Many of Coolquitt's recent works have an absurd function he describes as "prosthetic," including his Endless Lighter (2008), the prototype for an elongated lighter whose flame would last for days so your lighter would never run out at a party, or his pipe lamps, which could be used to light a room, but instead dimly illuminate patches of the ceiling or floor. The invention of these devices came from the artist's tinkering with materials through a creative process he calls "impersonation." When he is not sure where to start with a new idea, he asks himself how someone else might approach it and what perspective they might take. Coolquitt says that he learned this technique as a child, when he was enlisted to be the poster boy for a public-service campaign on the danger of fireworks. He continued acting and performing as a teenager, in high school musicals and various rock bands, and performance became a natural part of his practice as an artist.

One of Coolquitt's ongoing impersonations started in 1989 when he began his series of "openings," for which he collects aerosol cans flattened on the street, brings them back to his studio, pries them open, and attempts to restore them to their original shape. The impersonation is of "an old man who lives in a shack out in East Texas. he passes the time scurrying about his property, using handmade one-of-a-kind tools to open the cans up. he has been doing this for as long as i've known him. he's always got to be pryin them thangs open, a hammerin and a pryin. i told him he's crazy a hunerd times, but he don't listen to a thang i say." In Coolquitt's view, his performance as a "folk artist" who "redeems" cans challenges any habits of thought that may have become entrenched in his own mind. Specifically, this persona allows him to recapture the joy of making things without the weight of art history or critical theory.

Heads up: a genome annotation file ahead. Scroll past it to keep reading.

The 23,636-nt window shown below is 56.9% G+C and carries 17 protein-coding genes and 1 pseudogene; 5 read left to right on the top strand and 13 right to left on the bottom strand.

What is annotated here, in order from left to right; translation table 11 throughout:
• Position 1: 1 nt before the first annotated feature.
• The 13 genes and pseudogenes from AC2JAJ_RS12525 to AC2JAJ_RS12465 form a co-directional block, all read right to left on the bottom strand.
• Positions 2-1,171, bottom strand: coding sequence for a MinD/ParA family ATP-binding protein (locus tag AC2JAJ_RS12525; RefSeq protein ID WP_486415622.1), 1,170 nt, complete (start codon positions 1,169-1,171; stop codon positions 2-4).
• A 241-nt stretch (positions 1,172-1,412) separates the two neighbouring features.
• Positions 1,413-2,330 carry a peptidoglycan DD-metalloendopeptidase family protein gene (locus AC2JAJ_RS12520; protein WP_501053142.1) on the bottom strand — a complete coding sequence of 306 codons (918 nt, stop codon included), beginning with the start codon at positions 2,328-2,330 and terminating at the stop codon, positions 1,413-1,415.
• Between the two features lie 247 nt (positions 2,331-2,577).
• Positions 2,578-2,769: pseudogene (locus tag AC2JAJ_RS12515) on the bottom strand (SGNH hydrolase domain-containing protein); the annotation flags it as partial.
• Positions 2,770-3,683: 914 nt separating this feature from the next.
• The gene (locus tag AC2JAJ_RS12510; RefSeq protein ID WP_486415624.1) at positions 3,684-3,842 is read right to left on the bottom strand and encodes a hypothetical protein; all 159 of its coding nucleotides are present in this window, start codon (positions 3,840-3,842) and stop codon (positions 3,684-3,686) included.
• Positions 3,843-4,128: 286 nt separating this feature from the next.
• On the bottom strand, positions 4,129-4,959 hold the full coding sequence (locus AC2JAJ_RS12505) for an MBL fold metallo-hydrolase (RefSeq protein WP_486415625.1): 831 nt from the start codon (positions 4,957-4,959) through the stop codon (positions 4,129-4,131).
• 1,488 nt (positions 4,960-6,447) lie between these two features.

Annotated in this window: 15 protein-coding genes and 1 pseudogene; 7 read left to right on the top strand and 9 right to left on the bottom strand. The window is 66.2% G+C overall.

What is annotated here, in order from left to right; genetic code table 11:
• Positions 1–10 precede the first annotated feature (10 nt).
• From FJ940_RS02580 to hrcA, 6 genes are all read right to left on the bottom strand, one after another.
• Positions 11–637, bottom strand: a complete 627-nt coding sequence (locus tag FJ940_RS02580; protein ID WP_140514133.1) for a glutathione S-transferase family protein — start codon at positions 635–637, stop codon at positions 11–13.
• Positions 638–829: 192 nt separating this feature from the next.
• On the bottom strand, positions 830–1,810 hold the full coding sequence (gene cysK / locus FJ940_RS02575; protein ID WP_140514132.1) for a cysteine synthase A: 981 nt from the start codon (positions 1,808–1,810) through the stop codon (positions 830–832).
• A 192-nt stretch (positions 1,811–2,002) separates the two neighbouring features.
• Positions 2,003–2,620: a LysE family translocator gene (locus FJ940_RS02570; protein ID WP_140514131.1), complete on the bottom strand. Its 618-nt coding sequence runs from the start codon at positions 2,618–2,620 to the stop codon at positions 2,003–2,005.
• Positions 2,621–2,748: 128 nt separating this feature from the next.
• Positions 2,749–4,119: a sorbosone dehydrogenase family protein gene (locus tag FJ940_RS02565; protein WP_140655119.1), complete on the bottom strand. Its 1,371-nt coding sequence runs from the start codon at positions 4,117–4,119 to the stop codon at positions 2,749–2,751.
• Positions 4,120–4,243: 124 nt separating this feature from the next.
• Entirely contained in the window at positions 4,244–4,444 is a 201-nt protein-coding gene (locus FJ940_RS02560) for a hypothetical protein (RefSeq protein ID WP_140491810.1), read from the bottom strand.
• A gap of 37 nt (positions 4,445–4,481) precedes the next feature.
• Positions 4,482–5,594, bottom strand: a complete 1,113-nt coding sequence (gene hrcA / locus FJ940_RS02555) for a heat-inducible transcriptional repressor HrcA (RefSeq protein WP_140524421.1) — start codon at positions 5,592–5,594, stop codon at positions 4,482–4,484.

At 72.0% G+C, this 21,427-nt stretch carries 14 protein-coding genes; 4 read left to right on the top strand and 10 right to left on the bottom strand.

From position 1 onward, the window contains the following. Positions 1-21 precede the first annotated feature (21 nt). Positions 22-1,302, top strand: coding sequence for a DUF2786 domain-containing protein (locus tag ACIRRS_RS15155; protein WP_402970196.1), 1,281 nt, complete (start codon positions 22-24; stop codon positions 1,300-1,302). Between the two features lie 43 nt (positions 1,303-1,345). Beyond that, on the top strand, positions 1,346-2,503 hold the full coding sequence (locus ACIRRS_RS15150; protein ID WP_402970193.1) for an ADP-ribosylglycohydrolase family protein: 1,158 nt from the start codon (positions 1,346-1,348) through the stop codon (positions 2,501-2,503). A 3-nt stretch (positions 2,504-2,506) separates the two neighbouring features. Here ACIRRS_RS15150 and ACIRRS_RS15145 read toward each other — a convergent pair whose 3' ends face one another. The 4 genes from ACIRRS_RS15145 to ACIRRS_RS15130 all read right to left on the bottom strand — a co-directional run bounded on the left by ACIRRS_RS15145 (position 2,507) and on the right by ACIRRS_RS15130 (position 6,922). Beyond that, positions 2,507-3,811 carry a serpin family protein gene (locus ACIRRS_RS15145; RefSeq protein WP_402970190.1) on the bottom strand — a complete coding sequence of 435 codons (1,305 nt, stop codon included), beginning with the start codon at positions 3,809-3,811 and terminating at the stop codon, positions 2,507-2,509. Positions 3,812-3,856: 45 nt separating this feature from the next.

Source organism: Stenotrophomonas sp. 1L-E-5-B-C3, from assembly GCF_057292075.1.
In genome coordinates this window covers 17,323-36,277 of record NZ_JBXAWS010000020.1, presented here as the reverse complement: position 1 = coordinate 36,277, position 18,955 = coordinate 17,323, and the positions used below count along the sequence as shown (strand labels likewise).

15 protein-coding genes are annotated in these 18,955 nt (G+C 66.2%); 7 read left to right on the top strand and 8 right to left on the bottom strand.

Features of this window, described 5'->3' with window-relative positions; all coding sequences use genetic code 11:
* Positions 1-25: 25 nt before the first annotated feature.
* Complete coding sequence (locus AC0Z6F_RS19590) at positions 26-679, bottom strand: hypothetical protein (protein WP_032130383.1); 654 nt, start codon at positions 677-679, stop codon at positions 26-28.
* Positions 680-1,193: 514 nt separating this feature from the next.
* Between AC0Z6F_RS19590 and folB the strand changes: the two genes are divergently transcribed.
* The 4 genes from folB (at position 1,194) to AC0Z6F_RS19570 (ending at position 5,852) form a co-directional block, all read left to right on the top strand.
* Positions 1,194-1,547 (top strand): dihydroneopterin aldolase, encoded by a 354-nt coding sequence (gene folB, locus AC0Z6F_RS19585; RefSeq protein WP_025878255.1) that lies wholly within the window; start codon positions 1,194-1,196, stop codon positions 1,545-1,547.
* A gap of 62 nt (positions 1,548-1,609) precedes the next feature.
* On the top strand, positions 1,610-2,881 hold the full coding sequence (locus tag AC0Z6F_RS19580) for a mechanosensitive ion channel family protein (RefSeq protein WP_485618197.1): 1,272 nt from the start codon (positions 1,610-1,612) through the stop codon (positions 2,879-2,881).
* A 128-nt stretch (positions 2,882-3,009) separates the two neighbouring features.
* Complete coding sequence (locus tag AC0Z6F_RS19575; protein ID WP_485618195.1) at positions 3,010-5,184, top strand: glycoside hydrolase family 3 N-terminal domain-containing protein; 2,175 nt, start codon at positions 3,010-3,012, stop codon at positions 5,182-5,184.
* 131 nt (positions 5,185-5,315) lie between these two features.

Coolquitt has long struggled with the burden of history. While studying art history as an undergraduate at the University of Texas in Austin, Coolquitt found he had to stop making artwork so he could concentrate on his classes. The time away from art making served, unexpectedly, as a reset button that freed him to find inspiration outside a narrowly defined visual art realm. "Quitting" became a strategy he has used regularly to revitalize his artistic approach and renegotiate his place in society. When he graduated from UT in 1988, he joined the underground scene in Austin, where young punk rockers, avant-garde filmmakers, and other creative minds worked collectively to achieve radical creative ends, and this offered him an alternative to a lonely studio practice. With a reawakened determination to become an artist, Coolquitt moved to the West Coast in 1989 to study in the MFA program at the University of California, Los Angeles, with Paul McCarthy and Charles Ray, two artists immersed in issues of performance.

A solo exhibition of Coolquitt's work at the end of his first semester at UCLA marked a turning point. In Devices for Living at Ease with Other Humans (1989), he incorporated salvaged materials into tables, lamps, and furniture of indeterminate function. A central element was an inverted wooden corbel that joined the wall to the floor like a seat, its scrolling curves sensuously strung with large plastic pearls lit by a small lamp attached to a freestanding four-by-four. In retrospect, Coolquitt relates his art-as-furniture to "the problem of 'salivating a million works of art' every time you look at a work of art, and trying to escape that baggage. i liked that you didn't really think about furniture that way, and it … worked its magic through your body (your ass)."